Please use this identifier to cite or link to this item: http://dspace.sctimst.ac.in/jspui/handle/123456789/2352
Title: Sleep deprivation during late pregnancy produces hyperactivity and increased risk-taking behavior in offspring
Authors: Radhakrishnan, A
Aswathy, BS
Kumar, VM
Gulia, KK
Keywords: Adolescent; Anxiety; Body weight; Hyperactivity; Third trimester
Issue Date: Jan-2015
Publisher: Brain Research.
Citation: Brain Research. 2015;1596:88-89
Abstract: Sleep deprivation in women resulting from their modern lifestyle, especially during pregnancy, is a serious concern as it can affect the health of the newborn. Anxiety disorders and cognitive deficits in the offspring are also on the rise. However, experimental studies on the effects of sleep loss during pregnancy, on emotional development and cognitive function of the newborn, are scanty in literature. In the current study, female rats were sleep-deprived for 5h by gentle handling, during the 6 days of the third trimester (days 14-19 of pregnancy). The effects of this sleep deprivation on anxiety-related behaviors of pups during their peri-adolescence age were studied using elevated plus maze (EPM). In addition to body weights of dams and offspring, the maternal behavior was also monitored. The weanlings of sleep-deprived dams showed heightened risk-taking behavior as they made increased explorations into the open arms of EPM. They also showed higher mobility in comparison to the control group. Though the body weights of sleep-deprived dams were comparable to those of the control group, their newborns had lower birth weight. Nevertheless, these pups gained weight and reached the control group values during the initial post-natal week. But after weaning, their rate of growth was lower than that of the control group. This is the first report providing evidences for the role of sleep during late pregnancy in shaping the neuropsychological development in offspring.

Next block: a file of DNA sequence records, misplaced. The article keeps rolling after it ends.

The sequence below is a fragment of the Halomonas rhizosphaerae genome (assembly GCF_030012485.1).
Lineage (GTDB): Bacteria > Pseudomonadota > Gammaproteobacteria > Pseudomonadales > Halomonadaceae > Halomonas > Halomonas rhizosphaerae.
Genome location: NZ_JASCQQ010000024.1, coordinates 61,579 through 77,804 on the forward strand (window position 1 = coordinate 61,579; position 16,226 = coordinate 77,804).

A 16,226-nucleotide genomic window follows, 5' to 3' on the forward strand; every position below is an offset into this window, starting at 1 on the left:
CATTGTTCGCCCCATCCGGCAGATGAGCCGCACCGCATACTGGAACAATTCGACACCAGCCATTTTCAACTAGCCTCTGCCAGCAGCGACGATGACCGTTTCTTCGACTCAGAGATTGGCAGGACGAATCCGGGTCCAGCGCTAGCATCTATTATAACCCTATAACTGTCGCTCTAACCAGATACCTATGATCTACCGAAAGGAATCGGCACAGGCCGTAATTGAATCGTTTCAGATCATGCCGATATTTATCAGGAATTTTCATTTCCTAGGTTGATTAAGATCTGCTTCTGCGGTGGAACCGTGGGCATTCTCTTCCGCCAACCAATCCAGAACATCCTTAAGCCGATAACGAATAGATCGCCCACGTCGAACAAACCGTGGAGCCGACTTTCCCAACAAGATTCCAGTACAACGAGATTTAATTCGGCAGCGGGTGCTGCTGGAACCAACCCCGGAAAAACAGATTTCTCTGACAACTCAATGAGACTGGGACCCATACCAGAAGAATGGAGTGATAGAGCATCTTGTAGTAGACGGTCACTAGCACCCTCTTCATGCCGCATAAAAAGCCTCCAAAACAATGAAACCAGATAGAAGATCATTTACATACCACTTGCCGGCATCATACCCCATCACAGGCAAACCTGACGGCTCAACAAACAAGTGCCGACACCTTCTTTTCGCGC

URI: http://dx.doi.org/10.1016/j.brainres.2014.11.021
http://dspace.sctimst.ac.in/jspui/handle/123456789/2352
Appears in Collections:Journal Articles

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